PLYMOUTH — One of New Hampshire's most effective environmental research and protection organizations celebrated its tenth anniversary August 29. The Center for the Environment (CFE) at Plymouth State University was created in 2004 to study the science, policies, culture, and economics of the natural environment in northern New England through research, education, and collaboration. In addressing a gathering at the Squam Lakes Association in Holderness, Plymouth State President Sara Jayne Steen said the CFE has provided expert support and expertise in environmental matters critical to the region and the state.
"Since 2004, the Center for the Environment has been a resource for research in New Hampshire's ecosystem, providing critical information for decision makers and linking scientists and local state and federal agencies and the public," noted Steen. "It is a key regional and state player in promoting a sustainable future, creating powerful partnerships that benefit the State of New Hampshire and communities throughout the region. Its cutting edge research focused on environmental science as it relates to New Hampshire's ecosystem, society and economy has far reaching benefits that improve life in New Hampshire. And it is educating the next generation of environmental scientists."
In the past decade, CFE's efforts have directly benefited the people and environment of the Granite State, including projects on water quality, land conservation, acid rain, watershed protection and climate change.
President Steen stated the CFE has forged valuable partnerships in their environmental research and protection efforts, including White Mountain National Forest, Hubbard Brook Research Foundation, Hubbard Brook Experimental Forest, the Squam Lakes Natural Science Center, the Squam Lakes Conservation Society, and the NH Department of Environmental Services.
Steen also acknowledged Bertha Fauver of Plymouth and Sid Lovett of Holderness who advocated for the establishment of the CFE and helped in its creation.
Commissioner Tom Burack of the NH Department of Environmental Services, was the keynote speaker and praised CFE's accomplishments.
"The Center is fundamentally doing what needs to be done here in the northern end of our Lakes Region and the gateway to the White Mountains," Burack said. "Through numerous projects it is gathering and assessing data that helps local citizens, leaders and communities to better understand the health of their environment and to make better informed decisions about how the environment's health can be improved."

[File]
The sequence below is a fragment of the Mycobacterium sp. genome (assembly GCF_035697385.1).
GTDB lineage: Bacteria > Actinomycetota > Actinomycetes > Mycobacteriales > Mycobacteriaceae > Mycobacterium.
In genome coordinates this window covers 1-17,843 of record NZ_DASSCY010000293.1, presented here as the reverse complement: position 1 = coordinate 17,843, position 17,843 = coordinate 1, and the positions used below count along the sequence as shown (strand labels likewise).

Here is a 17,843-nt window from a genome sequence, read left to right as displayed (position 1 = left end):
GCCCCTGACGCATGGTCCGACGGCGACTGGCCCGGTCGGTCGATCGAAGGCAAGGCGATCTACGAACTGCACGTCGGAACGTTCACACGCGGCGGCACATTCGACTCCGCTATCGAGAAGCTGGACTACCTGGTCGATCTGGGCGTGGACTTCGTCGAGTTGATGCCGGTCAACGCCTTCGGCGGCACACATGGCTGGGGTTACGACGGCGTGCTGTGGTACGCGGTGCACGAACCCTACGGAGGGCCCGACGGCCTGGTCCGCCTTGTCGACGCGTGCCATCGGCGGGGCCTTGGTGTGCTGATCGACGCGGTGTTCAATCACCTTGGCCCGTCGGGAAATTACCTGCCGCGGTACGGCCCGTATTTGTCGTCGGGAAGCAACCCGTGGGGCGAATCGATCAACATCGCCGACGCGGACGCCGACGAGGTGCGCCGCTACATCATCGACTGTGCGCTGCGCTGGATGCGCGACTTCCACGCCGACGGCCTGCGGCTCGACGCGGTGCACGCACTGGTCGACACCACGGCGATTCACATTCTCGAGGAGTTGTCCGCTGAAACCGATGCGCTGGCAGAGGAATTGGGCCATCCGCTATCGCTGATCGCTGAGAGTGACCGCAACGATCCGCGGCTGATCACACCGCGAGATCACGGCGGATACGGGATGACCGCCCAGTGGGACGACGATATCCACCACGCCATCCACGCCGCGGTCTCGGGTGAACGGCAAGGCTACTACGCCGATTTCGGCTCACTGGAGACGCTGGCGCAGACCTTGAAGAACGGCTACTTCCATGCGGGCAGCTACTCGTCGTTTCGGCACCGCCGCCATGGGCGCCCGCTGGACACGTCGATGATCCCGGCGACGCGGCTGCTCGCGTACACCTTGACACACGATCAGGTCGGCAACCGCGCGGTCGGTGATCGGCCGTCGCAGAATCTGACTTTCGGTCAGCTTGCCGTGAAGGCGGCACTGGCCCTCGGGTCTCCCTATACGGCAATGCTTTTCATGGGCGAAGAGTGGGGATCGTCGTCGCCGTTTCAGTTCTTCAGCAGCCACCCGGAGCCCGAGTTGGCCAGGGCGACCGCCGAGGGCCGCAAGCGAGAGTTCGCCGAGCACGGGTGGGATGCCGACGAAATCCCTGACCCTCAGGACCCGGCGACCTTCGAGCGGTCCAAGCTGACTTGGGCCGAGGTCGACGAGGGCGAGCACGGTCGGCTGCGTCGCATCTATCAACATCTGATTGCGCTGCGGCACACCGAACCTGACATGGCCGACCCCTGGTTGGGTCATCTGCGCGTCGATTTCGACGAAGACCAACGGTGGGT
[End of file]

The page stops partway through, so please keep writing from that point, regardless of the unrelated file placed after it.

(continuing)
Burack also expressed excitement about continued collaboration with the CFE and its contributions to the state, "In many ways, part of DES's dream would be to have a Center for the Environment in every part of the state."
As for the CFE's future, Director Joe Boyer said environmental awareness and sustainability issues are gaining support around the globe, particularly in the business community, and the CFE is promoting this idea.
"We need to encourage business and industry to become more a part of the ecosystem," Boyer said. "Some corporations are already starting to recognize the benefits of this idea."
Boyer added that the CFE's future plans also include developing new environmental sensors.
"Environmental sensing technology is advancing rapidly and I think CFE can play a big part in this arena," Boyer said. "To that end, we are in the process of re-purposing our main labs to begin developing new sensor technology and new sensor applications. The WatSen Lab will be a R&D test bed for developing cheap, yet sophisticated, sensors which can be deployed by the thousands across New Hampshire."
Boyer also reminded the audience that public and private support is critical for CFE to continue to remain a cornerstone for environmental education. "We want to keep attracting bright and dedicated students to the program. To do that we need to increase our endowed fellowships and scholarship awards," he said.